# what is the algorithm to get position (Linear displacement and linear velocity ) using IMU (Like MPU6050)?

So I have been working on a drone project for a very long time, now I decided to work on Kalman filter which is used widely nowadays like Ardupilot. I looked at the source code so basically understand that using double integration we can get linear displacement using IMU and GPS sensor fusion with Kalman filter. But when I run simple code for sample time 0.1s, I didn't get expected result. I run the code for 1 meter and distance I get was like sometimes 768cm or sometimes 2meters or even 100m so am little nervous about the algorithm.

What is the proper way to get linear displacement using IMU ?

• Welcome to Robotics:SE. What code are you running? Can you edit your question to add the code (and ideally your wiring diagram)? Nov 27 '18 at 20:36
• yeah sure, its simple i2c protocol wire library with stm32f103 (blue pill) connected to mpu6050. and the code is very basic right now just reading the registers of mpu6050 to get accelerometer data. and then acceleration to displacement Nov 28 '18 at 18:22

I thought for sure that there would have been a duplicate question somewhere on the site that answers this question, but I can't find one, so here's a quick description of the method.

1. Put your IMU in a known starting position and orientation (position + orientation = "pose").
2. Capture IMU accelerometer and gyroscope readings.
3. Use numeric integration on the gyroscope output (angle += gyroReading*deltaTime) to get the current orientation of the IMU.
4. Use the current orientation of the IMU to construct a rotation matrix that will transform the accelerometer readings from the IMU "body frame" of reference to the "world frame" of reference.
5. Use numeric integration on the transformed accelerometer output (speed += xfmAccelerometerReading*deltaTime) to get the current speed of the IMU in the world frame.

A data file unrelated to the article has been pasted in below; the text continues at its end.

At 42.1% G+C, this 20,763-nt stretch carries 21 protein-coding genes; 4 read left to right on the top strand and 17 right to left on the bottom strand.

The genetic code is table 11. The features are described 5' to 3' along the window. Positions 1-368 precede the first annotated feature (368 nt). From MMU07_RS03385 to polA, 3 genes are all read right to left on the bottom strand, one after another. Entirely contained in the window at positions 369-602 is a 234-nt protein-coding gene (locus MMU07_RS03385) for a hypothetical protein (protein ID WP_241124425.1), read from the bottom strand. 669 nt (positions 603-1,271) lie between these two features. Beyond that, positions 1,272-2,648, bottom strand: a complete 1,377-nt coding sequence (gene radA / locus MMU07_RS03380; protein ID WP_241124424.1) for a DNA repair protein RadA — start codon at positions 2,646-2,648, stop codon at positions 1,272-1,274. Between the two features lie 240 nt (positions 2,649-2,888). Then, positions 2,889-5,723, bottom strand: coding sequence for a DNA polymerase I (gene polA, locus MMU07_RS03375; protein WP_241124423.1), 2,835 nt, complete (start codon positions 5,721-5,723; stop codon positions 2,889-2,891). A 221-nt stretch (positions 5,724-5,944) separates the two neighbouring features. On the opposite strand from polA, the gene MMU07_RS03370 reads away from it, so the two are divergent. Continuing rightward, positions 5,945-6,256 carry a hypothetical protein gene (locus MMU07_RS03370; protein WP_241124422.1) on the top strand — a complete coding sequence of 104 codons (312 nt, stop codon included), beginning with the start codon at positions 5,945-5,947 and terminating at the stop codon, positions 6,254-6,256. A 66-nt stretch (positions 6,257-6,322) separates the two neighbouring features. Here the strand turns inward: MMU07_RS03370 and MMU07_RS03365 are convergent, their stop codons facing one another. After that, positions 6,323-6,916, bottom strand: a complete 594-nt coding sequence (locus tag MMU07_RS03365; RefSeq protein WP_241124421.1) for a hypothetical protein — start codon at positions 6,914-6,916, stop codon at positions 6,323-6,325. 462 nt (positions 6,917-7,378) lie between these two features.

6. Use numeric integration on the world-frame speed (position += speed*deltaTime, or position += speed*deltaTime + 0.5*xfmAccelerometerReading*deltaTime*deltaTime) to get the current position of the IMU in the world frame.
7. GOTO: 2.

This is the most simplistic way of using an IMU output to get position. All sensors have a bias, though, so when you integrate the output you're left with a drift on the speed, position, and orientation estimates (important because they are estimates and not measurements).

You can use the gravitational "down" vector (the only sustainable long-term acceleration) to correct any drift on your x/y rotations. You can use a magnetometer/compass to correct any drift on your z rotation. You can use GPS to correct position drift.

I am a huge fan of the Madgwick filter and plug it every chance I get - it's free, open-source, outperforms the Kalman filter, and it's probably already written for you. It will take accelerometer, gyro, and magnetometer readings and give you the outputs.

• okey thanks but its not working out since jts only giving me displacement at the specific time not the entire path can you workout me on this ??? Nov 30 '18 at 7:37
• @Robokishan - The current position is generally the only thing you get from an IMU. If you want to record the path, then you need to record the path. Something like pathHistory(:, end+1) = position; or pathHistory.emplace_back(position);, etc. You could preallocate the pathHistory variable, but then you'd need to know how long you're going to record the path. Nov 30 '18 at 13:31
• okay got it thank you seems like its the only option Dec 2 '18 at 16:48
• I am trying to follow step 4 but are confused. How do I apply step 4? I am trying to implement this in C++. Please help Mar 19 '19 at 17:10
• @BrandonGorman - Step 4 requires the output of Step 3, which is the orientation of IMU. Do you have the orientation? Is your question how to convert Euler angles (or quaternions) to a rotation matrix? Mar 20 '19 at 20:49